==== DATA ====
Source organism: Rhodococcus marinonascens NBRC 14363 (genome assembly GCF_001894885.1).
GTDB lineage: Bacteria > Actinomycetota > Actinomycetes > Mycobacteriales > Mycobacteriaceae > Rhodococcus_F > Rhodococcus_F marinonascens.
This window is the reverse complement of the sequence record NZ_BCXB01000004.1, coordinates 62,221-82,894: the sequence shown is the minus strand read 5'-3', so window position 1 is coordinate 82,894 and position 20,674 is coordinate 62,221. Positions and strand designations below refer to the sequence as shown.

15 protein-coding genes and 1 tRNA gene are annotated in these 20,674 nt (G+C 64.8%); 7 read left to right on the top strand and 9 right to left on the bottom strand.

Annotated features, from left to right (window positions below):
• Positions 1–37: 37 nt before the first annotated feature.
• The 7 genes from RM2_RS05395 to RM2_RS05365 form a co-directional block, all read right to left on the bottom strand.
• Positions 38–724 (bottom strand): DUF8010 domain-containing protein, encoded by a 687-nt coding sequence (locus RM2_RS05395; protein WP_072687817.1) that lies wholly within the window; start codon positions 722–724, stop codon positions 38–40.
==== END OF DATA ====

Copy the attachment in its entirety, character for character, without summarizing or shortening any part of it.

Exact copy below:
Source organism: Rhodococcus marinonascens NBRC 14363 (genome assembly GCF_001894885.1).
GTDB lineage: Bacteria > Actinomycetota > Actinomycetes > Mycobacteriales > Mycobacteriaceae > Rhodococcus_F > Rhodococcus_F marinonascens.
This window is the reverse complement of the sequence record NZ_BCXB01000004.1, coordinates 62,221-82,894: the sequence shown is the minus strand read 5'-3', so window position 1 is coordinate 82,894 and position 20,674 is coordinate 62,221. Positions and strand designations below refer to the sequence as shown.

15 protein-coding genes and 1 tRNA gene are annotated in these 20,674 nt (G+C 64.8%); 7 read left to right on the top strand and 9 right to left on the bottom strand.

Annotated features, from left to right (window positions below):
• Positions 1–37: 37 nt before the first annotated feature.
• The 7 genes from RM2_RS05395 to RM2_RS05365 form a co-directional block, all read right to left on the bottom strand.
• Positions 38–724 (bottom strand): DUF8010 domain-containing protein, encoded by a 687-nt coding sequence (locus RM2_RS05395; protein WP_072687817.1) that lies wholly within the window; start codon positions 722–724, stop codon positions 38–40.